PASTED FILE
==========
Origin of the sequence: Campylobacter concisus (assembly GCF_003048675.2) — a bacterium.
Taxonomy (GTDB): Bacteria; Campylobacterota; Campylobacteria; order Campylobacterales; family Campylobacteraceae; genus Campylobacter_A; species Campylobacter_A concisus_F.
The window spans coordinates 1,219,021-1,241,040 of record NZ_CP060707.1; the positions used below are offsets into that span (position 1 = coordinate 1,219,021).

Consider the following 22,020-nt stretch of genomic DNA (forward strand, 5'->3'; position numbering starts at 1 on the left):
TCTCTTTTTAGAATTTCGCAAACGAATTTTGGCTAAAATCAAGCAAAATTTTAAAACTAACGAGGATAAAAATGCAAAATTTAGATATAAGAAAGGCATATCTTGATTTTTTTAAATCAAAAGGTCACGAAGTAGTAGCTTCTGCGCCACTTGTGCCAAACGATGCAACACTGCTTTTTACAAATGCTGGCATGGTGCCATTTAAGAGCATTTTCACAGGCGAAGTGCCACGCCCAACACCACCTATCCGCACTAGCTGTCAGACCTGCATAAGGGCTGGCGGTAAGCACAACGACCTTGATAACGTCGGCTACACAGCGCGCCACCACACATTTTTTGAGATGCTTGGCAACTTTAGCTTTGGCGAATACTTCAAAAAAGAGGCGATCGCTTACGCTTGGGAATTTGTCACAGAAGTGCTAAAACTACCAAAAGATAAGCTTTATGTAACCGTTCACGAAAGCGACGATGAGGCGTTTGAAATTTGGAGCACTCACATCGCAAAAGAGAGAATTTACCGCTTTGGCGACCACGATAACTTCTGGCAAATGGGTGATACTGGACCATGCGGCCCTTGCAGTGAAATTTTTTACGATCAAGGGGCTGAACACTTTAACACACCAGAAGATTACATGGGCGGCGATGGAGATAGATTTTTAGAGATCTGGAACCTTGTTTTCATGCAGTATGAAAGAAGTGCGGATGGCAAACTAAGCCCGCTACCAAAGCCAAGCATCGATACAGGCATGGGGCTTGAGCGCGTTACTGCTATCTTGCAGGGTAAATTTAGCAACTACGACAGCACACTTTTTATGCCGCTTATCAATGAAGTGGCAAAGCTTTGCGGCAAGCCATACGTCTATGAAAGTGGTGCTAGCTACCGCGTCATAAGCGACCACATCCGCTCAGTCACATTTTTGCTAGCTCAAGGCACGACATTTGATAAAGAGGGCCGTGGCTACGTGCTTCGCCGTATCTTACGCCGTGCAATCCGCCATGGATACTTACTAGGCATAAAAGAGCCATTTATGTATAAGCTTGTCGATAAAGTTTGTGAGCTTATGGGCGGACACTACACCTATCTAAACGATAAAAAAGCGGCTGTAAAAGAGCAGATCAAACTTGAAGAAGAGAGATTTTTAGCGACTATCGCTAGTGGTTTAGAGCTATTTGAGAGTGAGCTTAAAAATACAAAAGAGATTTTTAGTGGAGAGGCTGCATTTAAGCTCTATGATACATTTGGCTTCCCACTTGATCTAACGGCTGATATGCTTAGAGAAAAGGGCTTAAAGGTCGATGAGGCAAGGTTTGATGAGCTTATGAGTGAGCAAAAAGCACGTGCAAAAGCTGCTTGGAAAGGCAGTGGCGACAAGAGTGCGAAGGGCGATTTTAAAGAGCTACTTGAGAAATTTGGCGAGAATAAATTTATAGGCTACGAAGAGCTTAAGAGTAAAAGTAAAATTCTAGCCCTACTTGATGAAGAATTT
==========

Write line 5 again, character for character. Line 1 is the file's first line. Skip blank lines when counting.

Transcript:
TCTCTTTTTAGAATTTCGCAAACGAATTTTGGCTAAAATCAAGCAAAATTTTAAAACTAACGAGGATAAAAATGCAAAATTTAGATATAAGAAAGGCATATCTTGATTTTTTTAAATCAAAAGGTCACGAAGTAGTAGCTTCTGCGCCACTTGTGCCAAACGATGCAACACTGCTTTTTACAAATGCTGGCATGGTGCCATTTAAGAGCATTTTCACAGGCGAAGTGCCACGCCCAACACCACCTATCCGCACTAGCTGTCAGACCTGCATAAGGGCTGGCGGTAAGCACAACGACCTTGATAACGTCGGCTACACAGCGCGCCACCACACATTTTTTGAGATGCTTGGCAACTTTAGCTTTGGCGAATACTTCAAAAAAGAGGCGATCGCTTACGCTTGGGAATTTGTCACAGAAGTGCTAAAACTACCAAAAGATAAGCTTTATGTAACCGTTCACGAAAGCGACGATGAGGCGTTTGAAATTTGGAGCACTCACATCGCAAAAGAGAGAATTTACCGCTTTGGCGACCACGATAACTTCTGGCAAATGGGTGATACTGGACCATGCGGCCCTTGCAGTGAAATTTTTTACGATCAAGGGGCTGAACACTTTAACACACCAGAAGATTACATGGGCGGCGATGGAGATAGATTTTTAGAGATCTGGAACCTTGTTTTCATGCAGTATGAAAGAAGTGCGGATGGCAAACTAAGCCCGCTACCAAAGCCAAGCATCGATACAGGCATGGGGCTTGAGCGCGTTACTGCTATCTTGCAGGGTAAATTTAGCAACTACGACAGCACACTTTTTATGCCGCTTATCAATGAAGTGGCAAAGCTTTGCGGCAAGCCATACGTCTATGAAAGTGGTGCTAGCTACCGCGTCATAAGCGACCACATCCGCTCAGTCACATTTTTGCTAGCTCAAGGCACGACATTTGATAAAGAGGGCCGTGGCTACGTGCTTCGCCGTATCTTACGCCGTGCAATCCGCCATGGATACTTACTAGGCATAAAAGAGCCATTTATGTATAAGCTTGTCGATAAAGTTTGTGAGCTTATGGGCGGACACTACACCTATCTAAACGATAAAAAAGCGGCTGTAAAAGAGCAGATCAAACTTGAAGAAGAGAGATTTTTAGCGACTATCGCTAGTGGTTTAGAGCTATTTGAGAGTGAGCTTAAAAATACAAAAGAGATTTTTAGTGGAGAGGCTGCATTTAAGCTCTATGATACATTTGGCTTCCCACTTGATCTAACGGCTGATATGCTTAGAGAAAAGGGCTTAAAGGTCGATGAGGCAAGGTTTGATGAGCTTATGAGTGAGCAAAAAGCACGTGCAAAAGCTGCTTGGAAAGGCAGTGGCGACAAGAGTGCGAAGGGCGATTTTAAAGAGCTACTTGAGAAATTTGGCGAGAATAAATTTATAGGCTACGAAGAGCTTAAGAGTAAAAGTAAAATTCTAGCCCTACTTGATGAAGAATTT